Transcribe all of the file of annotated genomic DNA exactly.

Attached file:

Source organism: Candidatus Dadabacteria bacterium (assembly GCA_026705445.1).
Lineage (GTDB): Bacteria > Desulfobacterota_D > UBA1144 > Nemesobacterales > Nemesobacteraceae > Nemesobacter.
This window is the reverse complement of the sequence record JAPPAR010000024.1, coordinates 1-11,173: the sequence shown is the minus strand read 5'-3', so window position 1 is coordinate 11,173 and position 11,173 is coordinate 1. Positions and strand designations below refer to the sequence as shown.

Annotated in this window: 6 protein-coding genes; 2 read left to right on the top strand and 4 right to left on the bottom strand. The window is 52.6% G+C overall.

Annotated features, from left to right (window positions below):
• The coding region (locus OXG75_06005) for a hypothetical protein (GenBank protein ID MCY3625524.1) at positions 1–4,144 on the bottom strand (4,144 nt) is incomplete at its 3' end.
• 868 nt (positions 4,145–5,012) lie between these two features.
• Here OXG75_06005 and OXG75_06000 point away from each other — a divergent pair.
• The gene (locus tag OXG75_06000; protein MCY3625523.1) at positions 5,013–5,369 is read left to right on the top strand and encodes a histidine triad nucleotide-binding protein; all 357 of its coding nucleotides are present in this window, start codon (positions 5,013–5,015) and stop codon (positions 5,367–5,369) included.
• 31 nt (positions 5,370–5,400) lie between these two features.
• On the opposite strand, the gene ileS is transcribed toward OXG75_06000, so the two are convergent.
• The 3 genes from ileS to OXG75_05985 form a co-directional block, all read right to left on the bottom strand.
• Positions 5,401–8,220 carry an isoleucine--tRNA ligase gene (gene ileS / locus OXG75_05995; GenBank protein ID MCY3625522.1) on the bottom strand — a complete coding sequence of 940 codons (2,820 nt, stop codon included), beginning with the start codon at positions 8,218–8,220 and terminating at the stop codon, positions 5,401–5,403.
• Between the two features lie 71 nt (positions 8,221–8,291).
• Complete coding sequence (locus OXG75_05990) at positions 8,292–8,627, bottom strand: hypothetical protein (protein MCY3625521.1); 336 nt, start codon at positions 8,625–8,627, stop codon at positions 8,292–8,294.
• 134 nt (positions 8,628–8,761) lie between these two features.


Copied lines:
Source organism: Candidatus Dadabacteria bacterium (assembly GCA_026705445.1).
Lineage (GTDB): Bacteria > Desulfobacterota_D > UBA1144 > Nemesobacterales > Nemesobacteraceae > Nemesobacter.
This window is the reverse complement of the sequence record JAPPAR010000024.1, coordinates 1-11,173: the sequence shown is the minus strand read 5'-3', so window position 1 is coordinate 11,173 and position 11,173 is coordinate 1. Positions and strand designations below refer to the sequence as shown.

Annotated in this window: 6 protein-coding genes; 2 read left to right on the top strand and 4 right to left on the bottom strand. The window is 52.6% G+C overall.

Annotated features, from left to right (window positions below):
• The coding region (locus OXG75_06005) for a hypothetical protein (GenBank protein ID MCY3625524.1) at positions 1–4,144 on the bottom strand (4,144 nt) is incomplete at its 3' end.
• 868 nt (positions 4,145–5,012) lie between these two features.
• Here OXG75_06005 and OXG75_06000 point away from each other — a divergent pair.
• The gene (locus tag OXG75_06000; protein MCY3625523.1) at positions 5,013–5,369 is read left to right on the top strand and encodes a histidine triad nucleotide-binding protein; all 357 of its coding nucleotides are present in this window, start codon (positions 5,013–5,015) and stop codon (positions 5,367–5,369) included.
• 31 nt (positions 5,370–5,400) lie between these two features.
• On the opposite strand, the gene ileS is transcribed toward OXG75_06000, so the two are convergent.
• The 3 genes from ileS to OXG75_05985 form a co-directional block, all read right to left on the bottom strand.
• Positions 5,401–8,220 carry an isoleucine--tRNA ligase gene (gene ileS / locus OXG75_05995; GenBank protein ID MCY3625522.1) on the bottom strand — a complete coding sequence of 940 codons (2,820 nt, stop codon included), beginning with the start codon at positions 8,218–8,220 and terminating at the stop codon, positions 5,401–5,403.
• Between the two features lie 71 nt (positions 8,221–8,291).
• Complete coding sequence (locus OXG75_05990) at positions 8,292–8,627, bottom strand: hypothetical protein (protein MCY3625521.1); 336 nt, start codon at positions 8,625–8,627, stop codon at positions 8,292–8,294.
• 134 nt (positions 8,628–8,761) lie between these two features.